AOC Attacks Jesus ‘Gets Us’ Super Bowl Ads: ‘Makes Fascism Look Benign’

New York Democratic Representative Alexandria Ocasio-Cortez took to Twitter during the Super Bowl to criticize two of the ads run during the game by religious conservatives.

The “He Gets Us” campaign promotes the ideas of Jesus and Christianity. The campaign bought two spots during Sunday night’s game between the Kansas City Chiefs and Philadelphia Eagles — part of a $100 million media investment, according to CNN.

The campaign launched last year and spans TV, billboards and social media. Ads portray Jesus as an immigrant, a refugee, a champion of women’s rights and as someone who fights racial injustice and corruption in politics.

The campaign website includes content about AI and social justice, among other things.

“Whatever you are facing, Jesus faced it too”, says the advertising campaign.

“Something tells me Jesus would *not* spend millions of dollars on Super Bowl ads to make fascism look benign,” said Ocasio-Cortez. wrote on Sunday night.

A campaign video titled The rebel has been viewed more than 88 million times since it was published 11 months ago. The number of searches for “he catches us” has increased on Google since the beginning of the year, noted CNN.

NFL games often include religious symbols and gestures such as prayers on the field.

But some people, particularly young people and religious skeptics, have identified some red flags in the campaign’s reach.

While the campaign’s message seems to try to be inclusive, its holding company and major donors are connected to right-wing political causes that don’t connect with what the campaign is intended to be.

The campaign is linked to laws that restrict women’s reproductive rights, as well as the rights of LGBT+ individuals.

Public information and content on the campaign’s own website reveal the campaign’s roots, which is a subsidiary of The Servant Foundation, which has donated tens of millions of dollars to the right-wing Christian legal group Alliance Defending Freedom, according to the left-wing organization Tilted Publication. Jacobin.

The alliance is part of efforts to limit LGBT+ rights to overturn non-discrimination legislation on the Supreme Court.

Hobby Lobby founder David Green, a major donor to the campaign, told right-wing talk show host Glenn Beck last November that “we’re saying – ‘we’ being a lot of different people – that he understands us.” .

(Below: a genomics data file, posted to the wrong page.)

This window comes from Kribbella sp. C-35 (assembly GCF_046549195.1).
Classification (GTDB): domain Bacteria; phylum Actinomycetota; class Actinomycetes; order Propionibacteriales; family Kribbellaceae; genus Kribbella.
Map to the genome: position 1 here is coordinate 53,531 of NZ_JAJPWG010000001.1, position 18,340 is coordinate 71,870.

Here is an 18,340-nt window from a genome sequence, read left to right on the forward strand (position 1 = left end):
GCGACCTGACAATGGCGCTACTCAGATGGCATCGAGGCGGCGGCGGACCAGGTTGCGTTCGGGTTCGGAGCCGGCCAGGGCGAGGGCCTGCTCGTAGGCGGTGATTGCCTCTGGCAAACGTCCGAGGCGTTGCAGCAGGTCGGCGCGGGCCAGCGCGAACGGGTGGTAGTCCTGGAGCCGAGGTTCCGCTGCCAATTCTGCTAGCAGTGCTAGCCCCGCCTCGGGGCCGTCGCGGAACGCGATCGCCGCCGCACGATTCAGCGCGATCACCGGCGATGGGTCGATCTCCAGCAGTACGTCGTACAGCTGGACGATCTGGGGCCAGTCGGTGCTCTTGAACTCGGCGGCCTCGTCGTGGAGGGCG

He added that Jesus “understands us. He loves who we hate. I think we have to let the public know and create a movement”.

The campaign’s website states that “funding for He Gets Us comes from a diverse group of individuals and entities with a common goal to share the story of Jesus authentically.”

“Most of the people who run He Gets Us, including our donors, choose to remain anonymous because the story isn’t about them and they don’t want the credit,” he adds.

Campaign spokesperson Jason Vanderground told CNN that The Servant Foundation has a fund that “brings donors together to provide joint support to organizations, ensuring that organizations can operate without donors affecting specific messages.”

“Funding for the campaign comes from a diverse group of individuals and entities with a common goal to authentically share the story of Jesus,” he added.

The campaign’s website states that “we are not ‘left’ or ‘right’ or a political organization of any kind”.

“We are also not affiliated with any particular church or denomination,” it states, but CNN notes that it has connections to evangelical Christianity.

The campaign has a publicity website for churches and marketers who want to work with the campaign.

“He Gets Us has chosen not to have our own separate statement of beliefs,” he says. “Each participating church/ministry will normally have its own language. Meanwhile, we generally recognize the Lausanne Covenant as reflecting the spirit and intent of that movement, and churches that partner with He Gets Us explorers affirm the Lausanne Covenant.”

This portion does not appear to appear on the general website intended for public consumption, notes CNN. The alliance is an important document and the Lausanne movement was started by Billy Graham, a prominent evangelical figure who died in 2018 aged 99.

When asked by CNN if the campaign supports LGBT+ Christians, Vanderground said “the debate on LGBTQ+ issues is a great example of how the real Jesus is often lost, neglected or distorted in debates on political and social issues.”

“Our focus is on helping people see and consider Jesus as he is shown in the Bible… He welcomes us and loves us, and that includes people on all sides of these issues,” he added.

“A lot of times when people look at Christianity, they unfortunately see it as much more hypocritical, judgmental and discriminatory,” he added.

“We are trying to unify the American people around the confusing love and forgiveness” of Jesus, he said.

The Independent reached out to The Servant Foundation for comment.

Pastor and biblical scholar Dr. Kevin Young told CNN that “young people are digital natives who understand the difference between astute marketing and authenticity.”

“Megachurches, mega-events and mega-marketing spend are seen as money that could have been used to fund community programs and advocacy for the oppressed – such as refugees, LGBTQ+ individuals and abortion rights – and the poor,” he added.

“Young people want a church that puts shoe leather on its faith and does something for those in danger; those whom the church itself has wronged,” he noted.

“Jesus doesn’t have an image problem, but Christians and their churches do,” said Dr. Young to the agency. “These campaigns end up being public relations for the wrong problem. Young people are smart. One of your main problems with evangelicalism and the modern church in America is the amount of money spent on itself.”

Leave a Reply

Your email address will not be published. Required fields are marked *